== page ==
16 April 2007

Whores in Church

Scones conjure up images of daft old women sitting around in a dim room twittering about who was dressed like a whore in church. Maybe it's just me. But Saturday we decided to buckle down and eat the clotted cream that I bought in London like forever ago to see if it would make us go blind, or implode, or suffer some other fresh hell. It did not. And it was delicious. For future reference, however, aging what is supposed to be a fresh dairy product is perhaps not the best idea. Note to self.

The scones, which to be honest were intended to be simply a vehicle for moving butterfat into my mouth in a more socially acceptable manner than shoveling it in with a spatula, came out spectacular. Moist, tender, golden-crusted. The buttermilk had to replace the cream because we didn't have any and I cannot deal with Safeway before noon, but I think it tenderized the crumb somewhat.

Current Scones
(modified from the New Joy of Cooking)
250 mL
1 c
all purpose flour
45 mL
3 T
7 mL
½ T
baking powder
1 mL
¼ t
baking soda
1 mL
¼ t
45 g
3 T
butter, cold
60 mL
¼ c
dried currents (real currents, not crappy zante currents)

egg yolk
60 mL
¼ c

1. Heat the oven to 425ºF/220ºC and put a piece of parchment paper on to a large baking pan.

2. Mix the flour, sugar, baking powder, soda and salt together in a mixing bowl until thoroughly combined.

3. Cut the cold butter into small pieces (¼"/½cm cubes) with a sharp knife. Using a pastry blender or two knives, cut the fat into the flour until the largest peices are the size of a pea and the entire mixture looks like coarse bread crumbs.

4. Add the dried currents and mix so that the fruit is coated in flour.

5. Mix the egg yolk and the buttermilk together.

6. Now, be gentle and patient here dear reader. Much like a paranoid girl, these scones need gentle handling and no cause to get upset, lest she start crying and you have to throw her from a moving car to save yourself. Take the liquids and dump them into the flour. Now, with a bowl scraping, bottom-to-top motion, gently mix the liquids and the flour mixture. It will look pretty ragged at this point. Abandon your spoon, for it has taken you as far as it can go. With your hand, scoop all the dough (some will be powdery, some will be wet and sticky) into a ball and push it against the bottom of the bowl. Do this five more times. Is it starting to look like dough? No? Sprinkle a teaspoon of cold water over the dough and gently knead five more times.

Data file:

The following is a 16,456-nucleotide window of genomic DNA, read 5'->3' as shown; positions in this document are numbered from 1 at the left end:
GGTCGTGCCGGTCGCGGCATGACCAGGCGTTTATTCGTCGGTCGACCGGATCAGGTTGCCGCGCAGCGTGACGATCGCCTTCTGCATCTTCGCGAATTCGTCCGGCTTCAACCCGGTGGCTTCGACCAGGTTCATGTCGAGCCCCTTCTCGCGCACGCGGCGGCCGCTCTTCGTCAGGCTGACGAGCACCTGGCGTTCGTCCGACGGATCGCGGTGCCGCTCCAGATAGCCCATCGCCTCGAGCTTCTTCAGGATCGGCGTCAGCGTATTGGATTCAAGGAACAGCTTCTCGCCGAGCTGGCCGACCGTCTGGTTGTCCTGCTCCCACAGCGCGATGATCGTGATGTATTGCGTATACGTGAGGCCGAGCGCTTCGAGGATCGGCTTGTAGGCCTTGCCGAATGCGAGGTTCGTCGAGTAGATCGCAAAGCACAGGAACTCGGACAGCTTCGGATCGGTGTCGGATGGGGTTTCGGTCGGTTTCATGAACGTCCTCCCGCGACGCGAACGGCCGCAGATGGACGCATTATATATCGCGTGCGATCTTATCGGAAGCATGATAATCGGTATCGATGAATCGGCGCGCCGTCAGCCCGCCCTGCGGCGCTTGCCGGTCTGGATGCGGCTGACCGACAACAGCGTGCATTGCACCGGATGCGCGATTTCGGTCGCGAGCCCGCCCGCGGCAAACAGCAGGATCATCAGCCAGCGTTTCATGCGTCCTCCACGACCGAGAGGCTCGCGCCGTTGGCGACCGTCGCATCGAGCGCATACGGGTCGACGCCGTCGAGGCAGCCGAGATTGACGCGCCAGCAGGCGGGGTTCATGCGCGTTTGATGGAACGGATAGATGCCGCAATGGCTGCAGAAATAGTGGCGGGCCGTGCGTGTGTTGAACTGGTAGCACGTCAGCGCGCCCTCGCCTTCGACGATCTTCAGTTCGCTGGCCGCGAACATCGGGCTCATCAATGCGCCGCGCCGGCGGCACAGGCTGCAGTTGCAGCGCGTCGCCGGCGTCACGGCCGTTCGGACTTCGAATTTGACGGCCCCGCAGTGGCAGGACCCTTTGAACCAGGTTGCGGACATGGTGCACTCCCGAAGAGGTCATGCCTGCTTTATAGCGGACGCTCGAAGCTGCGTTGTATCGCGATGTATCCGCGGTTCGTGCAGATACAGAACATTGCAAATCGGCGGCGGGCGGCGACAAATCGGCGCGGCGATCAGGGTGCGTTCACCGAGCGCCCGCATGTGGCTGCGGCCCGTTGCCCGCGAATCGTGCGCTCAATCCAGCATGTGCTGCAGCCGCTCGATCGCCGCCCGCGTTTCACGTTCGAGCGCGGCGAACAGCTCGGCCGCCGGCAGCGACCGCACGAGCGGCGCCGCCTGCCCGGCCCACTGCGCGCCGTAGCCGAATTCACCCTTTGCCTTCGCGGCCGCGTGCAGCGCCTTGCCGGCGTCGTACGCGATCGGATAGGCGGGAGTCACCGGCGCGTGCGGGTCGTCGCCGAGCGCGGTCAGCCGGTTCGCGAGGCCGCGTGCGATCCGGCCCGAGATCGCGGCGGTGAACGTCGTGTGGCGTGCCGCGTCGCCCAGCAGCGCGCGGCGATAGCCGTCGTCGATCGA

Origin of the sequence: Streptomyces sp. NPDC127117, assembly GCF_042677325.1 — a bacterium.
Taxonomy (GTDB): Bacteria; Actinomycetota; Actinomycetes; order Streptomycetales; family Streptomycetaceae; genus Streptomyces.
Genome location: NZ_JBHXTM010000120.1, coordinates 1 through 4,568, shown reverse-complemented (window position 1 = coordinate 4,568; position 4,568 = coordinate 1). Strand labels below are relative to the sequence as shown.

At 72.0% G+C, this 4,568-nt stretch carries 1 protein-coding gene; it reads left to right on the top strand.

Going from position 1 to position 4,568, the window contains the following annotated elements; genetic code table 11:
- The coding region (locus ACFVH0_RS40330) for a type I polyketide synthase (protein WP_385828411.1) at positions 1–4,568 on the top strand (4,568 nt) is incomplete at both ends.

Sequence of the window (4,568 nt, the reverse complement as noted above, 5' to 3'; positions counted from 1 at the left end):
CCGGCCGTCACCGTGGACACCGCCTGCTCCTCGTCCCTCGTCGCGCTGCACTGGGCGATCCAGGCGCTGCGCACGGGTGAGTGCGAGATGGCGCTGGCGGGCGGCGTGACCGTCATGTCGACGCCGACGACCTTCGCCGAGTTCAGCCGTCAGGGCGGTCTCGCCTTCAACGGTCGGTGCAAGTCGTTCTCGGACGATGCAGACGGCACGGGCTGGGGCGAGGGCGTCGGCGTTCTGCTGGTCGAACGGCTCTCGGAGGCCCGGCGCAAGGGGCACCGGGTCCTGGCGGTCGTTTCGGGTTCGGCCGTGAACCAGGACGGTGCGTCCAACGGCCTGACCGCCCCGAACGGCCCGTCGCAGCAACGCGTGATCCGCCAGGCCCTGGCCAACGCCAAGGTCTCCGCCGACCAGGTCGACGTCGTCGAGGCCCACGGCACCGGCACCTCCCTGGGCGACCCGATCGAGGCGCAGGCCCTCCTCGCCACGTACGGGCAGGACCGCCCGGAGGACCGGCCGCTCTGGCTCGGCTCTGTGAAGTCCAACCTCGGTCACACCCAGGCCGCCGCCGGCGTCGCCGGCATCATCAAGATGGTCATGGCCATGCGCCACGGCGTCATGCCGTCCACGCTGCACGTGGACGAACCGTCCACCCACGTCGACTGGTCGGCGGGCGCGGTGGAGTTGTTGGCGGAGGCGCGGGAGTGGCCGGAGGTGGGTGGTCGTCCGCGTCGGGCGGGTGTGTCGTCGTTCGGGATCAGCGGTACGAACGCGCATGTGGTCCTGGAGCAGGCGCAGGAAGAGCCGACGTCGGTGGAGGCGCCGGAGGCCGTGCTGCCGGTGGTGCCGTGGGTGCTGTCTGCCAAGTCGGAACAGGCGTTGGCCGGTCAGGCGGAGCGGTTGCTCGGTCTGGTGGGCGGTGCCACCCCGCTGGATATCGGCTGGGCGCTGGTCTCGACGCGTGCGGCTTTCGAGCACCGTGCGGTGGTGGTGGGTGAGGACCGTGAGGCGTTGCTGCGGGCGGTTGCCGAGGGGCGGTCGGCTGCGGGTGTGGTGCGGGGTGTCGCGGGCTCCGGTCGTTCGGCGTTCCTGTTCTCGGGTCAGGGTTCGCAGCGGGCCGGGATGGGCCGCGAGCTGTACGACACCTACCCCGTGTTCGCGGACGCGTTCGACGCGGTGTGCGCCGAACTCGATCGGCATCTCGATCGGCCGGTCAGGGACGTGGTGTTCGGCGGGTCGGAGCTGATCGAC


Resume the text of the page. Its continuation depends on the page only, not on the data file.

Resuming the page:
7. At this point, it might not look perfect, but fear not. Gather this shaggy, rough looking dough into a ball and pat it out on the counter into a circle about an inch thick (2.5cm). With a sharp knife, cut it into six wedges. Transfer it to the parchment paper on the baking sheet, keeping the wedges in their circular shape. Brush the top with buttermilk and place in the oven.

8. Bake 15-20 minutes, until the scones have risen and the tops are golden brown. Remove from the oven and let cool on a rack for a few minutes to let the crumb set.

9.. Shovel them into your mouth heaped with clotted cream, butter, and jam. Repent for your sins, and vow to never eat again.


Anonymous said...

oh my god that looks delicious.

P.S. If you can read this, this is the first time blogger has allowed me to post here in over a week!


the princess said...

I just saw a recipe for clotted cream, which is basically to leave some cream to drain off all its liquid for a long time. Sounds good to me!

the princess said...

You know what? That totally made no sense. I'm not sure what I mean that you need to drain the liquid off of...Hmmm...